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Wednesday, January 6, 1999 Published at 17:11 GMT

World: Asia-Pacific

Smile strike for Cathay staff

Smiles don't come for free say Cathay cabin staff

By Jill McGivering in Hong Kong

Flight attendants at the Hong Kong-based airline Cathay Pacific are threatening an unusual form of industrial action - they plan to stop smiling at passengers.

The move is a protest against the airline's plans to introduce new conditions because of the difficult economic climate

The flight attendants' union is looking for new ways of increasing pressure on the airline's management because several months of negotiation have failed to reached agreement.

On Tuesday, some flight attendants began to wear protest badges on their uniforms.

Service without a smile

Now, union leaders say attendants could begin a campaign to stop smiling at passengers for one hour each flight as a sign of their discontent.

For the airline that promises "service straight from the heart", it means angry flight attendants may soon be delivering it with a scowl.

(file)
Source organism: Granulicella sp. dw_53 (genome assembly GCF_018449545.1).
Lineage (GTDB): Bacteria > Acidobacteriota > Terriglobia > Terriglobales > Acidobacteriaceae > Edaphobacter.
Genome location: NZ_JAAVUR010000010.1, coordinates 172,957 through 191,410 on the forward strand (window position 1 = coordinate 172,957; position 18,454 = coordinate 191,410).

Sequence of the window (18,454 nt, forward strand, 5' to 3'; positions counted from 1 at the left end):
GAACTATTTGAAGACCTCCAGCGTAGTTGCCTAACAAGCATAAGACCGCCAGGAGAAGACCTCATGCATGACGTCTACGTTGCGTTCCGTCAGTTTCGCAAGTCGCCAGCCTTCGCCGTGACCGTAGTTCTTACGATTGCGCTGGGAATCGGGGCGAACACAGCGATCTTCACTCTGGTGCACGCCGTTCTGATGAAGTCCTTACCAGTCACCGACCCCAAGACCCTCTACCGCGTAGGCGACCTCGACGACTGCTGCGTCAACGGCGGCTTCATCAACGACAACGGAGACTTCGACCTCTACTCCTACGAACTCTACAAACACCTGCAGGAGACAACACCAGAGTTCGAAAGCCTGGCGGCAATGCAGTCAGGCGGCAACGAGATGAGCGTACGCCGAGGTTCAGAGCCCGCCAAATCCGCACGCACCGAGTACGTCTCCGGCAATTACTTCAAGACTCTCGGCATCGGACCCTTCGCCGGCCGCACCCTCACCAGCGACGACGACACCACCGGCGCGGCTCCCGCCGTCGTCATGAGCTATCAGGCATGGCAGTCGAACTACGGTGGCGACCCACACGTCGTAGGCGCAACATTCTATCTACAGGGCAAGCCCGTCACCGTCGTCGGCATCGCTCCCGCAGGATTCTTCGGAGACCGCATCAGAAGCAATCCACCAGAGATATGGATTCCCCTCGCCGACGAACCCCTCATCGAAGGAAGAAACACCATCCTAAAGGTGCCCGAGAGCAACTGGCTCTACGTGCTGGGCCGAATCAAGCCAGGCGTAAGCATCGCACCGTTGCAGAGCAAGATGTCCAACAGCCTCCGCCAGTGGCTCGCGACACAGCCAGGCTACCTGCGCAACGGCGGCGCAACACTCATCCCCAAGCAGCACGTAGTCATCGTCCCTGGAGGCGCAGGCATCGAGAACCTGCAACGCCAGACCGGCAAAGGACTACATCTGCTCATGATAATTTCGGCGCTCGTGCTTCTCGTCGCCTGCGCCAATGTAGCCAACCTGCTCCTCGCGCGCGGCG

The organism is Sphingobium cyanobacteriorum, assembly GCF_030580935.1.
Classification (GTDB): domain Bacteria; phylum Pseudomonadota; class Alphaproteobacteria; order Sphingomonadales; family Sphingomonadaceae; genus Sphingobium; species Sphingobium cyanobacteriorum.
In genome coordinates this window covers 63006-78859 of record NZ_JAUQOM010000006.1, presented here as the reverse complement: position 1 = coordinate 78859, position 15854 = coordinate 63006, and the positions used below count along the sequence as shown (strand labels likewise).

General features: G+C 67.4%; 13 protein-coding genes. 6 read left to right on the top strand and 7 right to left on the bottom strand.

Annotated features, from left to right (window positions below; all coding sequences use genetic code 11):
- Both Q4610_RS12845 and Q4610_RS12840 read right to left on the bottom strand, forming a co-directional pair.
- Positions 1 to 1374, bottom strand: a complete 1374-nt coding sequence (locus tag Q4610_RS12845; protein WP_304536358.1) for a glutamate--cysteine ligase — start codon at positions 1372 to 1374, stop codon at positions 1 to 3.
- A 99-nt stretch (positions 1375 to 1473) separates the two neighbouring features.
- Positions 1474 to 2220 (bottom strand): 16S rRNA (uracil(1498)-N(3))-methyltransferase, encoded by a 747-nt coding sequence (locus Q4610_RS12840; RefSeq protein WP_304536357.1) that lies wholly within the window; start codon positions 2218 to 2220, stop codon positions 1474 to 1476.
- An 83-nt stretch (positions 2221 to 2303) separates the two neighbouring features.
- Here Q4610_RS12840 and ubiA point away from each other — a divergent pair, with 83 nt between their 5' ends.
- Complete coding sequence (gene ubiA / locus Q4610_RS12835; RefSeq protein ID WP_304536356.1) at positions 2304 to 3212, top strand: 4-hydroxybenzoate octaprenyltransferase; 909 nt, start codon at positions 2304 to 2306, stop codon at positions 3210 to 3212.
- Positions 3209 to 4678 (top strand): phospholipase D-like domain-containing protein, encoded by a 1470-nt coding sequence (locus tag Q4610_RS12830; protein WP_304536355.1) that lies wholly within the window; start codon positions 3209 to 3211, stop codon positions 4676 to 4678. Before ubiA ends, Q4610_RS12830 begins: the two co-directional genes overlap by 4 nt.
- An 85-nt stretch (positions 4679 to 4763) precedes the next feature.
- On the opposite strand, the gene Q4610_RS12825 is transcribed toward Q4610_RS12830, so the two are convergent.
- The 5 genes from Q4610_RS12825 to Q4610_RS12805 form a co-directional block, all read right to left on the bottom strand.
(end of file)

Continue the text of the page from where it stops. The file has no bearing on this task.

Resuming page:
The union's chairman told the BBC the action would be a way of expressing their feelings without resorting to strike action.

She added there was nothing in their contracts requiring them to smile at passengers.

Economic downturn

Cathay Pacific has presented its staff with three options: either they work an extra four hours a month in return for a three and a half per cent pay rise, accept a pay freeze, or take voluntary redundancy.

A spokesman for the airline said the passengers were innocent in the issue and she hoped the staff would be more sensible than to take industrial action. In the present economic climate, she added, the airline had no choice but to look at ways of managing costs.

The decline in tourism in the last 18 months and the economic crisis across the region has taken its toll on Cathay.

In the first six months of last year the company registered a loss for the first time in 35 years. Labour disputes have also become increasingly common in Hong Kong in the past year.

Many local companies have lowered wages or cut staff as a way of surviving the severe economic recession.

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